From working at a stationers that deals with fine pens, I have been aware of the concept of Penmanship- the act of writing with the hand. But what about the idea of drawing with the hand, or the art of drawing letters – not writing? I coin the word Pencilmanship to describe this act because it sounds fitting to the art-form, it was a nice project to illustrate and also its going to wind up some of my friends.
New project, putting my new art pen to use.
To celebrate the first year of Bartrums (Im very early with this, Its not for Another three weeks!) I decided to get some celebration pencils, that’s Tombow 100 year celebration pencils and re-visit some formal script work. These pencils performed excellently, they fill very evenly and put up with my heavy hand very well considering how I sharpen them.
The second whatever. This was about contrast originally, but I wanted to focus on classical typography white letter specifically, so I dug out my Printing Design and Layout and found this passage. I used Baskervill as it is a classic font with good contrast between the thicks and the thins. Brief: Two point sizes, Two colours, a section that is inverted, the use of a seriffed font. Font- ITC Baskerville.
Simeon’s response: http://picacreative.wordpress.com/2012/03/05/the-weekly-whatever-pt-2/
The beginning of a new weekly project with Pica creative (Simeon Georgive). He started doing mini projects that were to take no more than 10 mins. We decided that it would be cool to see how two people deal with the same strict -10mins ONLY on the same small brief dictating number of words title and amount of objects, all contained in a 13cm square at 150DPI.
This paticular one was 150 words and 2 shapes. See Simeons here
Post from March 2010 about the font Kabel, for all the font fanatics
I’ve seen an increase of the font Geometr and especially the 231 version (If I’ve identified it right; well it seems to be this version anyway) in advertising and branding. They think that it is right font for the Brakes brand, what about this very modern looking font says food distribution company?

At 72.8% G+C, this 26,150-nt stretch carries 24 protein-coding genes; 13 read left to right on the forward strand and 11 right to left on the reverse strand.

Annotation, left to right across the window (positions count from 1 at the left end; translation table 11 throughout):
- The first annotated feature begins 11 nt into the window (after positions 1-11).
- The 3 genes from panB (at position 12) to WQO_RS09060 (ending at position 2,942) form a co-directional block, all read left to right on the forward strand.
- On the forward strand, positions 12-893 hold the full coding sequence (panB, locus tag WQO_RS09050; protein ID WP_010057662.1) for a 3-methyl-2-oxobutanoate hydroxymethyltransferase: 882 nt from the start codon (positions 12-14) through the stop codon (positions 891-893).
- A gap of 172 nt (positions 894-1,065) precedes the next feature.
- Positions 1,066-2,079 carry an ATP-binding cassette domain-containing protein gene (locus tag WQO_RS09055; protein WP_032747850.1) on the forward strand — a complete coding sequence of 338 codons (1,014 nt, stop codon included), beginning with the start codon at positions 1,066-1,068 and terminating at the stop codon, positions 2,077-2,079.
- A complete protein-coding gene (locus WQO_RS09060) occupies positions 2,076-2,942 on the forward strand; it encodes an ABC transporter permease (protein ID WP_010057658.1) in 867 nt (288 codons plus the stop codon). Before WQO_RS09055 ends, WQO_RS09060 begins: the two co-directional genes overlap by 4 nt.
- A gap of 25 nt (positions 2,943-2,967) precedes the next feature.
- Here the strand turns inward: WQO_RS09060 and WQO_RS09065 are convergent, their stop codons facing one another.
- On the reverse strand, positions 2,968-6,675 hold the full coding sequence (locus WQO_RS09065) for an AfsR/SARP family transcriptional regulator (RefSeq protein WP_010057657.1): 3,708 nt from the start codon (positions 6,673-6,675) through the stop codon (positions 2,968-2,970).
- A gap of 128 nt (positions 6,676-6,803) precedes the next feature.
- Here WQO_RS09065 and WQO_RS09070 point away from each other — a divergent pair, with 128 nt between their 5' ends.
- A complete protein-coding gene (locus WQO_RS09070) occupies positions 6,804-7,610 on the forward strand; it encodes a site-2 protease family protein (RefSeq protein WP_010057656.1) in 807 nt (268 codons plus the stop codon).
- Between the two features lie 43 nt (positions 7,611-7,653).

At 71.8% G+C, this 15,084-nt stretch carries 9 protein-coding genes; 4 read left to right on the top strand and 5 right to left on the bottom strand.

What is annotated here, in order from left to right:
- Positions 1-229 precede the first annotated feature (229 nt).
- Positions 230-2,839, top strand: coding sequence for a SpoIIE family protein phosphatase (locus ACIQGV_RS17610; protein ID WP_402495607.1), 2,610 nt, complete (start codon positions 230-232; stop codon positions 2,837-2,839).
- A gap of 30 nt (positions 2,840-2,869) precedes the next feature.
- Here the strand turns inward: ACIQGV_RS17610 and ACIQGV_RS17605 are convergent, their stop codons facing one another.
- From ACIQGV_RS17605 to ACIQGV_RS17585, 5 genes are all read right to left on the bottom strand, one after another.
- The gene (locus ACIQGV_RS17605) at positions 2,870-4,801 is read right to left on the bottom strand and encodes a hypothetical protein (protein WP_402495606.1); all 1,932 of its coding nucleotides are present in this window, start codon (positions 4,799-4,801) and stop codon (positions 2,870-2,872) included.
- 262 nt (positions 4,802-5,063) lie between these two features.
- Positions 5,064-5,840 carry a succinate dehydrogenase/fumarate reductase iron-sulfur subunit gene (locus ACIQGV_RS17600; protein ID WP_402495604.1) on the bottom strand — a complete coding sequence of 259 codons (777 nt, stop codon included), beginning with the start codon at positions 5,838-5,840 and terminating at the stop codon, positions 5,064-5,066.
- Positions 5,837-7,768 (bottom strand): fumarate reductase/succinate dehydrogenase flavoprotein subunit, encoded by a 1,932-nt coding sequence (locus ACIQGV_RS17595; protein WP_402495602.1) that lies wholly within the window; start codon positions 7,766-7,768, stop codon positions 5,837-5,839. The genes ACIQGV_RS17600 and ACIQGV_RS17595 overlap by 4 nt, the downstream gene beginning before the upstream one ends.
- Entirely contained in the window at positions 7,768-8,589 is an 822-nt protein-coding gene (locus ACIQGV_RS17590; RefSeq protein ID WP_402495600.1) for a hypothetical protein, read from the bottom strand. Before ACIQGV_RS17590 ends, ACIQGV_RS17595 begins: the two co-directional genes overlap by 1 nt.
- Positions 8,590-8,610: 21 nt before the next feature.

It has been at the back of my mind turning itself over and over, “why Geometr?” And not just for Brakes. But why is this font becoming Popular?
I have come to a conclusion, It may not be the right one, but it is at the very least a thought-
After thinking heavily on peoples passive reaction to Helvetica replacing Johnston’s Underground font at one of London’s stations; I think that the similarity between sans serifs is a factor; It wouldn’t be that much of a change to the ordinary person to see one sans serif replace another.
Since the 60’s Helvetica has been popping up everywhere. So many companies re-branded themselves using this font (usually as the result of branding agencies.) It has held on as well, I am sure that in the western world everyone reads Helvetica more than once a day, whether they are aware of it or not. So is it time for a change? Has another font got to make the rounds like Helvetica?
This is where Geometr steps in, especially the forms like 231. They are obviously different form other sans serif fonts whilst not being too different to scare people off. It looks contemporary as well, almost like it was designed yesterday even though it wasn’t. For these reasons I believe that Geometr might make the re-branding rounds like Helvetica, but as to say if it will be as successful as Helvetica; we will have to wait and see if it catches on and snowballs.
The designer was Rudolf Koch (1876-1934.) I think that Geometr was inspired by Kabel (which Koch designed), as Geometr 231 is almost a replica. It seems that the fonts weren’t released until 70’s (Kabel) and 80’s (Geometr)
I later found out that it is indeed a replica, digitized by Bitstream.
The experimental typography project allowed me to do something that was completely different. I set some indulgent parameters to begin with; I wanted it to be completed by hand and I wanted it to be in colour, but aside from those restrictions I allowed myself to do whatever. I got into ‘cut ups’ inspired by the Dadaists and found out that William Burroughs and David Bowie used them also. I used the technique to create the poem and then cut up Ariel (well used the top left and bottom right of Ariel) to illustrate it.
Really enjoyed the freedom of this brief even if I am a little unhappy with the outcome.